Get To Know Reba McEntire's Sisters, Susie And Alice

Reba McEntire lives an incredibly lavish life these days, benefitting from the success of her career as a country singer, TV personality, actor, and author. The stunningly transformed McEntire hasn't always had a multi-millionaire lifestyle, but she did grow up big on an 8,000-acre Oklahoma ranch alongside her three siblings: Alice Foran, Pake McEntire, and Susie McEntire-Eaton. Even though she's made it big, these familial relationships continue to be super important to her.

"We were taught that materialistic things aren't that important—family is," Reba told Jesus Calling. "All that other stuff can go away in a heartbeat. But you better hang on to the relationship with your family. Especially your siblings." The "I'm a Survivor" singer has raised a family of her own, with her son Shelby Blackstone being a racecar driver, but she maintains a positive relationship with each of her siblings. In fact, her bond with her sisters is especially heartwarming.

Long-time fans of the country star might remember that her two sisters and their late mother, Jackie McEntire, collaborated with Reba on her 2017 gospel album, "Sing It Now: Songs of Faith and Hope." The four women sang together on the track "I'll Fly Away," marking their religious roots and deep, but lighthearted bond. "[It was] too much fun," Reba told Nash Country Daily (via K-Bull). "We were just silly as we could be."

Alice Foran 'is the rock' of the family according to Reba

Reba McEntire's oldest sibling, Alice Foran, has largely lived her life in private outside of her connection to her big-name sister. She previously worked as the county director of the Atoka, Oklahoma Department of Human Services, though it's unclear what her current occupation is. Foran is also a loving wife and mother, having four kids — Vince, Garett, Trevor, and Haley–with her husband Robert Foran.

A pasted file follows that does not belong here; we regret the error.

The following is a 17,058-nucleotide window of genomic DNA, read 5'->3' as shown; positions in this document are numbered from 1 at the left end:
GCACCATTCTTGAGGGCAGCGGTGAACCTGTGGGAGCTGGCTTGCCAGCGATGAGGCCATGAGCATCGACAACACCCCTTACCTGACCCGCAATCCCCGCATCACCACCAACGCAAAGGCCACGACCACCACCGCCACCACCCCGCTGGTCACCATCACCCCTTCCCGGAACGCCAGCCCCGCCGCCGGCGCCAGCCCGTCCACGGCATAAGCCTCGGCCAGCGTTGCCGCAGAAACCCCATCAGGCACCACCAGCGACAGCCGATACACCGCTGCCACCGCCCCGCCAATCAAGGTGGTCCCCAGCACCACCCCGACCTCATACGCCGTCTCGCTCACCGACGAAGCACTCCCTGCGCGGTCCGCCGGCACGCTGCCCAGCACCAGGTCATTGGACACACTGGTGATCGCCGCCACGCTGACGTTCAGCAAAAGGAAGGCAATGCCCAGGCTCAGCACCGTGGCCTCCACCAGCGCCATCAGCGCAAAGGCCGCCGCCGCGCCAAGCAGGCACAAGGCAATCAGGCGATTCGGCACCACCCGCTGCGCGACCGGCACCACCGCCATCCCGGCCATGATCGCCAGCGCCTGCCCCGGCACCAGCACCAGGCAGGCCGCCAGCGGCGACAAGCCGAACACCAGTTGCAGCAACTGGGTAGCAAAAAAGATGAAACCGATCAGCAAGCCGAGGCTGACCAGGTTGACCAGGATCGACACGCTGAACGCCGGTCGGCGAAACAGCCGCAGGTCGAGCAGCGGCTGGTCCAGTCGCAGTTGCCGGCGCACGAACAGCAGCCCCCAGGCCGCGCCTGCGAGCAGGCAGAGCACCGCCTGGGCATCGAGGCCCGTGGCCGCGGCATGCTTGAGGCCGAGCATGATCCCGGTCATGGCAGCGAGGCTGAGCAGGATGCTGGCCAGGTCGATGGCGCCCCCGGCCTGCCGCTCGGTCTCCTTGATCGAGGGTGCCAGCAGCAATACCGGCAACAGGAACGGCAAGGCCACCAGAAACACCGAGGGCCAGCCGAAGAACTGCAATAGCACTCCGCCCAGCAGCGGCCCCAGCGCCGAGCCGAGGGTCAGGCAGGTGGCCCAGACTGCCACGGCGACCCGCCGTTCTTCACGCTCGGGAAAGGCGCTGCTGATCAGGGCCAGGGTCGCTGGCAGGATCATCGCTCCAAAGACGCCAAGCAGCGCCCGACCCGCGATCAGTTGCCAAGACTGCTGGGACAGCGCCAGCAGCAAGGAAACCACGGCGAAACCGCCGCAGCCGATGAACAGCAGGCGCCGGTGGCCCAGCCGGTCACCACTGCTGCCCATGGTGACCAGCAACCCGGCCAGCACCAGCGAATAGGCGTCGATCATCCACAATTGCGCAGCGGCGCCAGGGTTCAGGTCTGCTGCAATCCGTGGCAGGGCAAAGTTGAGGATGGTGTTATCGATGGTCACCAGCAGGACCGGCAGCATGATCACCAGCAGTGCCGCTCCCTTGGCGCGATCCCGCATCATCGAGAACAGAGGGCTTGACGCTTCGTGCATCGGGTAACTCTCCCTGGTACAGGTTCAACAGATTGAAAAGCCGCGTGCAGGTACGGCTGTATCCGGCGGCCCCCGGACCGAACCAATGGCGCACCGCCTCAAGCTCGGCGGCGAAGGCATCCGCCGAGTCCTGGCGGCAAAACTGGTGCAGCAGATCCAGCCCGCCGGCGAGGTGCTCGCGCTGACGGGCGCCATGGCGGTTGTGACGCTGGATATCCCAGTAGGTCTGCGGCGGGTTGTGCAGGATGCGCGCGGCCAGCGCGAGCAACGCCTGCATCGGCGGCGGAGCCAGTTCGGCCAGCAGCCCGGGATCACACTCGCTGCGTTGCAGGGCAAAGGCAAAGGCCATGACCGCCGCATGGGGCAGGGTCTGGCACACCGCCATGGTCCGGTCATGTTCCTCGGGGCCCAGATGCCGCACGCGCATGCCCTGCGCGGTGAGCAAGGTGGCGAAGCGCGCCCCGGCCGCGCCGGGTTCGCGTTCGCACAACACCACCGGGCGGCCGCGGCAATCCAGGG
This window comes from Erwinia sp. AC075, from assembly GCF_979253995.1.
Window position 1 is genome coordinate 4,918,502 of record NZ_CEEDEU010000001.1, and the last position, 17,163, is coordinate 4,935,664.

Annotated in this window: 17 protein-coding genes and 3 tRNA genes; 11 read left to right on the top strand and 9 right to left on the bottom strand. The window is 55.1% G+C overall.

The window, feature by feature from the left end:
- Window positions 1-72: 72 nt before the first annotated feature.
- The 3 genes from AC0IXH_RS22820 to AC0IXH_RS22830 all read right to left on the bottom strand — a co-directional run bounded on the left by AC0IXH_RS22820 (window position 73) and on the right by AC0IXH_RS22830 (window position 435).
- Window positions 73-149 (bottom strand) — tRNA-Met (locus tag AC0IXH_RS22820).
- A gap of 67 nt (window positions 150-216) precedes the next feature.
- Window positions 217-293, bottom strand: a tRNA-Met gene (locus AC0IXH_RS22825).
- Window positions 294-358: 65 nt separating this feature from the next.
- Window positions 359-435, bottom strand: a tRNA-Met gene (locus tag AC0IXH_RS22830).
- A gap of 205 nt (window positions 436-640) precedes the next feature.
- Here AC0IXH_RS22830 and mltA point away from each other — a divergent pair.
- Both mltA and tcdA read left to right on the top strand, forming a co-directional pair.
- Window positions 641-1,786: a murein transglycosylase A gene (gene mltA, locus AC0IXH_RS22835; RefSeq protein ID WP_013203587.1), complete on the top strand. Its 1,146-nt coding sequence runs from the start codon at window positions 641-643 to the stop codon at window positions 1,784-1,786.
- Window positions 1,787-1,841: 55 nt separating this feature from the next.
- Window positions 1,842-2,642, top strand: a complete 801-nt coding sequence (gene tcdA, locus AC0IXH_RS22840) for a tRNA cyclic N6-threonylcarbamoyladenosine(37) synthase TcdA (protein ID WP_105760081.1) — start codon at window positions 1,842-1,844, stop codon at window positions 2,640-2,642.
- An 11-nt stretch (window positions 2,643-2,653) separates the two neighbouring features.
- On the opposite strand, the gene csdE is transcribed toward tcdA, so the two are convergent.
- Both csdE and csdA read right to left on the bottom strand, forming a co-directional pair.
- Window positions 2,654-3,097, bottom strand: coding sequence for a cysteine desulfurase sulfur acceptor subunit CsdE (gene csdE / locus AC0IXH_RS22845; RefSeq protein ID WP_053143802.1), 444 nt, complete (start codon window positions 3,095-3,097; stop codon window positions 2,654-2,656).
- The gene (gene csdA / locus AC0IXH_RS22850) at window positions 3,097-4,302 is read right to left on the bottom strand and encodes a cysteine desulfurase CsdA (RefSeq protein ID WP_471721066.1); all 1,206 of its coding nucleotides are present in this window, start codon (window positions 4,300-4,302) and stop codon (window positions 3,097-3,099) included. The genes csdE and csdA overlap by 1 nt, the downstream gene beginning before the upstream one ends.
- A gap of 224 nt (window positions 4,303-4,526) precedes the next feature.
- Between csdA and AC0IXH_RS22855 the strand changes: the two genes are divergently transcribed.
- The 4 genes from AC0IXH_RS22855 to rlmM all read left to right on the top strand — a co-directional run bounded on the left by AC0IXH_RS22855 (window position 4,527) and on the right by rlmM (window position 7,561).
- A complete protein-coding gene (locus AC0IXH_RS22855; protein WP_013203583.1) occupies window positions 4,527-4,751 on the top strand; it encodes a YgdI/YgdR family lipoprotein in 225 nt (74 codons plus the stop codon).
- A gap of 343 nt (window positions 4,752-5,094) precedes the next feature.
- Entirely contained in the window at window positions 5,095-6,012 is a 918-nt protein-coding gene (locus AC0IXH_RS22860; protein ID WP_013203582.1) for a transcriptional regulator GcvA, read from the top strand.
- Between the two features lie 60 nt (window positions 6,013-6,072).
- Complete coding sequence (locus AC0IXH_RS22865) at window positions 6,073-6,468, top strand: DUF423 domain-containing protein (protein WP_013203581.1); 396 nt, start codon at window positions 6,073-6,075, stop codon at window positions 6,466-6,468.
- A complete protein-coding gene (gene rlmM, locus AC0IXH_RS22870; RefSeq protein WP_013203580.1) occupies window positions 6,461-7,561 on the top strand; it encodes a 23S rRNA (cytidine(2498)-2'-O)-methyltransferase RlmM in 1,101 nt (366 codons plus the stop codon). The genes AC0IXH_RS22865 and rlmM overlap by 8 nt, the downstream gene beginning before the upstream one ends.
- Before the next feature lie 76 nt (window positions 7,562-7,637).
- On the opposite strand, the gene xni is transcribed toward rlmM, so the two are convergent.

In McEntire's 1995 memoir, "Reba: My Story," the country star shared some insight into her oldest sister's sibling dynamic. "Alice is the rock," she wrote. "The one you can call at three in the morning, and she'll always be ready to help in any way." Susie McEntire-Eaton echoed this sentiment in a podcast interview the three sisters gave with Jesus Calling Podcast. Susie, the youngest McEntire sibling, recalled the trouble she was having during her first marriage and the financial helping hand that Alice was quick to lend.

"I didn't take it, but you were always taking care of us," she said. "For some reason, I could go to you before I could go to my mama in many instances." Alice, for her part, takes no issue with the portrait of herself as the reliable big sister. "I was always meant to be a mama," she told her sisters. "And I practiced on y'all, you know, disciplined you and took the responsibility."

Susie McEntire-Eaton is also a singer

Reba isn't the only musical star in her family, as Susie McEntire-Eaton is also a noteworthy artist. The youngest of the McEntire siblings is a gospel singer who started her musical journey alongside her sister. When they were teenagers, Reba, Susie, and their brother Pake formed "The Singing McEntires" and performed together at local Oklahoma spots. Once McEntire-Eaton graduated from Oklahoma State University, she joined her then-established country-singing sister in her musical endeavors, traveling with Reba on tour and joining her for broadcasted performances.

She credits this experience as eventually helping her to break out into her solo gospel career, which she kicked off in 1984, touring the country with her first husband and their children to spread their Christian message. Due to the emotional abuse she faced, McEntire-Eaton's first marriage ended in divorce, making her a single mother of three before she married Mark Eaton in 2009. In her musical career, she has released over 20 albums, reached #1 on the Positive Country radio charts, and been recognized by the Oklahoma Hall of Fame. McEntire-Eaton also became a co-host of RFDtv's "Cowboy Church," channeling her family's ranching roots.

Through all of this, her bond with her two sisters has seemingly remained strong. "Sisters are good for lots of things, and I really feel sorry for women who don't have a sister," she said during the McEntires' Jesus Calling interview. "So I just wanted to say that, how much both of you have influenced my life for the better."